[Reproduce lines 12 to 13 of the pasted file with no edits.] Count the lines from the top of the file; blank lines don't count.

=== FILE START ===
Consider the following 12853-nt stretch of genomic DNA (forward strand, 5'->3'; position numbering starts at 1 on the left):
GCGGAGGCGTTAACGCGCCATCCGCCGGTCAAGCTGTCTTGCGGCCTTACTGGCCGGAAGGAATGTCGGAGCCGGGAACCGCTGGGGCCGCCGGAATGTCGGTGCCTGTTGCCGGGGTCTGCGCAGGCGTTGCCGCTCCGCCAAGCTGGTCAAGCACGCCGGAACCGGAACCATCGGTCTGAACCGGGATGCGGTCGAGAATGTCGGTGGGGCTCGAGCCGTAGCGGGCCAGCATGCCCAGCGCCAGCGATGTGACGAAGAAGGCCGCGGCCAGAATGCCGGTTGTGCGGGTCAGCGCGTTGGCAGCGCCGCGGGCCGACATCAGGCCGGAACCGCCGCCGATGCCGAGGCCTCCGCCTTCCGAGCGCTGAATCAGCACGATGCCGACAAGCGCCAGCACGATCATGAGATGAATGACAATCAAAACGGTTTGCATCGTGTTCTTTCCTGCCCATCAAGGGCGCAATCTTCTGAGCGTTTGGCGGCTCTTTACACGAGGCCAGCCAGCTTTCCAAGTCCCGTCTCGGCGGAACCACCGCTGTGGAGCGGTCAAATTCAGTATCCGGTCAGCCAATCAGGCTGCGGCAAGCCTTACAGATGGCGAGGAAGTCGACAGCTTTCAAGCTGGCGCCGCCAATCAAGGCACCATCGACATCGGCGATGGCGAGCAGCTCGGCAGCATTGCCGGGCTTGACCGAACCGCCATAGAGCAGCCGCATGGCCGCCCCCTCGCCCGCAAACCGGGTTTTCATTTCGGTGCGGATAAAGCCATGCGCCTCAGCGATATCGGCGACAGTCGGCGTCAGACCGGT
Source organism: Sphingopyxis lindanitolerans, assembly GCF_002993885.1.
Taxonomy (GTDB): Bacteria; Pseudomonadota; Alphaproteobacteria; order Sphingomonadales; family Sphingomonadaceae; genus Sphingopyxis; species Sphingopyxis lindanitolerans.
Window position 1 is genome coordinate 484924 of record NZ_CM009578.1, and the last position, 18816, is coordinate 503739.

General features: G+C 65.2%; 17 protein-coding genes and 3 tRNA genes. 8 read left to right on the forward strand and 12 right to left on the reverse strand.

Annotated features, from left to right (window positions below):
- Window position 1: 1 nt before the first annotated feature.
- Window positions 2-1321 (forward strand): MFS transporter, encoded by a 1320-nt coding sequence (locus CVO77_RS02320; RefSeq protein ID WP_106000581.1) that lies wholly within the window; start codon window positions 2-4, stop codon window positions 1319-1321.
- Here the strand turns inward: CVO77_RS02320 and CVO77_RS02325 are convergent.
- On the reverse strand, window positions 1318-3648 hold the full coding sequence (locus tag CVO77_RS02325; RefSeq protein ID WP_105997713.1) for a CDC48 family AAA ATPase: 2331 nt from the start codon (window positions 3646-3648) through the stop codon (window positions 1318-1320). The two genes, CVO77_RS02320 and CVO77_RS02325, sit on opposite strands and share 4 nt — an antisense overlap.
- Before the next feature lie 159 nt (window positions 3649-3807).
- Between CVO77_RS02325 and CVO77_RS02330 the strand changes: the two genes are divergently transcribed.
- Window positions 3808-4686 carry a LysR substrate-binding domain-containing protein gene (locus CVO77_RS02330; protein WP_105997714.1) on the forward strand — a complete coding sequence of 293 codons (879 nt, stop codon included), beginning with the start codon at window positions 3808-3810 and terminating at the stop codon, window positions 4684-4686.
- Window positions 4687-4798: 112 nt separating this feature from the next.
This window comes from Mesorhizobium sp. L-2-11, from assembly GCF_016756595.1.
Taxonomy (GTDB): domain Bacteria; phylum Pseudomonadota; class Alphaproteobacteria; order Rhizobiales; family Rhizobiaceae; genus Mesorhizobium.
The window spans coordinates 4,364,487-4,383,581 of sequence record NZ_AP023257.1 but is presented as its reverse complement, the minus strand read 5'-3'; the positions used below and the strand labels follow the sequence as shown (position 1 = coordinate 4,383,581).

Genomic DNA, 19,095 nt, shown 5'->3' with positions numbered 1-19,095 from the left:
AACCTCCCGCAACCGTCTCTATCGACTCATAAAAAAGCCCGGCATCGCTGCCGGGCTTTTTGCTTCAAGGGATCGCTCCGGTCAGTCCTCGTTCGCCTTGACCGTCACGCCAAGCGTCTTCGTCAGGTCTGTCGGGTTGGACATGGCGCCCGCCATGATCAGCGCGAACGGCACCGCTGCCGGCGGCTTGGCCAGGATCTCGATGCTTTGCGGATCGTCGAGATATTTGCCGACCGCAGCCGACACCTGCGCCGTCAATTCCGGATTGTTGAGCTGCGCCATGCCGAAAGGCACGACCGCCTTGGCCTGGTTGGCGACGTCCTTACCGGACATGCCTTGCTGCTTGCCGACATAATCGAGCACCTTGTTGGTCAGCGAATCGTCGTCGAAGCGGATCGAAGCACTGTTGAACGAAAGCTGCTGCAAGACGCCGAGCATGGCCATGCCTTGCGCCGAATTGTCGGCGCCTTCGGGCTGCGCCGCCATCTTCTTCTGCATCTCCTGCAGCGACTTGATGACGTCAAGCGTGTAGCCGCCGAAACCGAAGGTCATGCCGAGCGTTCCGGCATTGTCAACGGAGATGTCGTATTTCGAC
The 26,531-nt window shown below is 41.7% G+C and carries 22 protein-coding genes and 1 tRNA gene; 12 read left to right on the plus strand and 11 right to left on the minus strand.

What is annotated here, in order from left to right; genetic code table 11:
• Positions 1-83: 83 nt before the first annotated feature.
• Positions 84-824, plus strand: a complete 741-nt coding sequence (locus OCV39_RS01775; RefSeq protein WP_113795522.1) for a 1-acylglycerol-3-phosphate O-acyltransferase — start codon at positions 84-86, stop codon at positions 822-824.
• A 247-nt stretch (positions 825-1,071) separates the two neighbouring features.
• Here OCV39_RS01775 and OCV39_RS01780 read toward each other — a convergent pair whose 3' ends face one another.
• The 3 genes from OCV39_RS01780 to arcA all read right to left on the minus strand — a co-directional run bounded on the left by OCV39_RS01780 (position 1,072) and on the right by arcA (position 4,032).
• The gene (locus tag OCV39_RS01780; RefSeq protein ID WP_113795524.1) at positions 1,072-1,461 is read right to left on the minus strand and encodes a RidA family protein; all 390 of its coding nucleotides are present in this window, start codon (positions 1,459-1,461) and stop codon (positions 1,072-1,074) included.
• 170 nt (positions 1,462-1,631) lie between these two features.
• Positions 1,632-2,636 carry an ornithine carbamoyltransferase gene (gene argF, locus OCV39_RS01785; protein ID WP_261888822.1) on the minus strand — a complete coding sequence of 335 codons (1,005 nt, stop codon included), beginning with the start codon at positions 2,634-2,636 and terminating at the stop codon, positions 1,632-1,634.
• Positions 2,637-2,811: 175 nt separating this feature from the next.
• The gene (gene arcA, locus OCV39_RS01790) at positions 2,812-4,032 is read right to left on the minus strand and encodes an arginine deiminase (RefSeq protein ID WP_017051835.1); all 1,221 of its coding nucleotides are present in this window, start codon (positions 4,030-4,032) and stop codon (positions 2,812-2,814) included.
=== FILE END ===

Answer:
- Before the next feature lie 159 nt (window positions 3649-3807).
- Between CVO77_RS02325 and CVO77_RS02330 the strand changes: the two genes are divergently transcribed.